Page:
Immigration for Victims of Forced Marriage


In just one two-year period, one survey found as many as 3,000 known or suspected cases of forced marriage in the United States. Not all of these marriages had an immigration component; many happen to citizens of the United States.

Nevertheless, the State Department recognizes that forced marriages sometimes cross international lines and offers several immigration benefits to victims. 

The Definition of Forced Marriage

A forced marriage means a marriage with one or more elements of force, fraud, or coercion, and where one or both parties do not or cannot consent to the marriage. Consent means you give your free, full, and informed agreement to marry your intended spouse and to the timing of the marriage. 

While forced marriage disproportionately impacts women and girls, it can happen to individuals of any gender. It can also happen to people of any race, ethnicity, religion, age, immigration status, or natural origin.

A forced marriage is not the same as an arranged marriage. In an arranged marriage, the party’s family may choose the partner, but both partners are free to say no.

Immigration Benefits

Victims of forced marriage may be eligible for six forms of immigration relief, including:

  1. Asylum.
  2. Special Immigrant Juvenile (SIJ) classification. 
  3. Self-petition under the Violence Against Women (VAWA) Act
  4. A waiver of the joint filing requirement based on battery or extreme cruelty for family-based conditional permanent residents.
  5. A T-visa, if the forced marriage also included an element of human trafficking.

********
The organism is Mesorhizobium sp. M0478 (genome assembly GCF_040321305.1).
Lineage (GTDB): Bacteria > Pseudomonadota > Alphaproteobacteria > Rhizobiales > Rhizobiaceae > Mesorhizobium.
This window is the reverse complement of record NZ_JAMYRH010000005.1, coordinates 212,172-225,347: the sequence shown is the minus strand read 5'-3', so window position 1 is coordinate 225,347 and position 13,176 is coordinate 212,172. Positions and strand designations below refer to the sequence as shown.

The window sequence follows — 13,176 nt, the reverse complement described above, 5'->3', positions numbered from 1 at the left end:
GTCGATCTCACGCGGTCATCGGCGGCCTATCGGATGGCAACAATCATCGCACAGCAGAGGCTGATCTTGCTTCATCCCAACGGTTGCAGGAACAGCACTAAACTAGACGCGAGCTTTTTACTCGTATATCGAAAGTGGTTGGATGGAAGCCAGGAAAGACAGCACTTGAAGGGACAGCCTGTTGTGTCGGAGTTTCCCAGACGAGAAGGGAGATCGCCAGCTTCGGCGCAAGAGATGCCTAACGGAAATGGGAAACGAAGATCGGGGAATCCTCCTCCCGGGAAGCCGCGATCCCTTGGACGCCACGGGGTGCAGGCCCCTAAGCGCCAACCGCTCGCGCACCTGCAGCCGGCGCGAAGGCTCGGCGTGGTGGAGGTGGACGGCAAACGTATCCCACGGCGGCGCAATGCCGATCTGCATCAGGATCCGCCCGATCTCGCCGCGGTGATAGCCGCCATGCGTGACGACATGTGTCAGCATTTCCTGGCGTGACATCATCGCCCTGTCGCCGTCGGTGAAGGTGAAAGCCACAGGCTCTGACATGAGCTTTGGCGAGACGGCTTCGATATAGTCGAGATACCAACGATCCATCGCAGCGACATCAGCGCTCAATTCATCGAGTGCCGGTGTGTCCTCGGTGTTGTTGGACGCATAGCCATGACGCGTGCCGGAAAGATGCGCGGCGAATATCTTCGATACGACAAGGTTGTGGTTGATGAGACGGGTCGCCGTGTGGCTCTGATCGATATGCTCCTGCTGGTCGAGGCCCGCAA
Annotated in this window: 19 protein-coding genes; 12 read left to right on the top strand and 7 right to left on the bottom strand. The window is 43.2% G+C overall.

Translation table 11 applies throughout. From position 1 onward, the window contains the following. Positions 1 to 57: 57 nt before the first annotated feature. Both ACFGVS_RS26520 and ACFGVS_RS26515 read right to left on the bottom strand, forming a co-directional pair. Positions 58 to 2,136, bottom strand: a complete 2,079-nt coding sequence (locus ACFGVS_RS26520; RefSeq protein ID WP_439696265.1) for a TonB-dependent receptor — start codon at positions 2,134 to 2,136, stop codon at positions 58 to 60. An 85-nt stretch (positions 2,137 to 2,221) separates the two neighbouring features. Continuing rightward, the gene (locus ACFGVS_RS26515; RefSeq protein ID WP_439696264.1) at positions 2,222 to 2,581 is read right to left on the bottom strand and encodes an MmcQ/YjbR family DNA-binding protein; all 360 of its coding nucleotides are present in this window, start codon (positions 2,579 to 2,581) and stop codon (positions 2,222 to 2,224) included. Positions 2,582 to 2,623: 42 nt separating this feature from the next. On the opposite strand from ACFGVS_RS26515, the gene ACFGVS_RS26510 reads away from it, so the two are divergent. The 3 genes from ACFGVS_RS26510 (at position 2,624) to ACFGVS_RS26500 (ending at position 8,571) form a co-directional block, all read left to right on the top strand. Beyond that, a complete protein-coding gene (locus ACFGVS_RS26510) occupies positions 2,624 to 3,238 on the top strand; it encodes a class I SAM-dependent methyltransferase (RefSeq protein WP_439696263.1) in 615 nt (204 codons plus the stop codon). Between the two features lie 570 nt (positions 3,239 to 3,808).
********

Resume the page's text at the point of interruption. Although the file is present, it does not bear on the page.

6. A U-visa for victims of certain qualifying crimes.

These forms of immigration exist because the United States government understands that a young person who has been forced to marry someone in the United States may not be able to return home again after freeing herself from the situation. Often, these individuals are cut off from their communities and may face violence or danger if they return. 

Help for Victims of Forced Marriage

Victims who are in immediate danger may call 911 to receive immediate help.

Those who need confidential help may also call the National Domestic Violence Hotline at 1-800-799-7233 or the National Human Trafficking Hotline at 1-888-373-7888. 

Help a Victim of Forced Marriage

Many victims of forced marriage do not have the resources to hire an attorney, but an attorney can still help them with their cases. While it would be nice to think that USCIS immediately extends compassion to these victims, the truth is that a forced marriage case can grow every bit as complex as any other. 

If you or someone you care about are trying to immigrate to the United States on a forced marriage visa, contact Hykel Law today.

See also:

7 Documents You’ll Need for Your Asylum Case

What is the Current Law on Claiming Asylum in the United States

What Are Your Options When You’re Undocumented?

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Employment & Investment Visas

Although it often comes with controversy, immigration into the United States has always played a major role in the strength of its economy. Perhaps no one understands this more than the residents of Philadelphia, where the Liberty Bell still welcomes foreigners to one of the richest historical communities of our country.


Family Visas

Not knowing or understanding the system and laws of the U.S. can be a disadvantage for many foreign immigrants who wish to obtain permanent residency in the United States, either for themselves or for their loved ones. Hykel Law’s Family-Based Immigration Services can lead you through the complicated process to achieve either temporary or permanent residency, depending on your situation.


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Are you afraid of deportation? If you are a foreign national involved in the beginning stages of removal proceedings, the deportation attorney at Hykel Law in Philadelphia can help prevent this unfortunate situation. We can evaluate your immigration case and find the best strategy to defend you from removal proceedings to help you stay in the United States.

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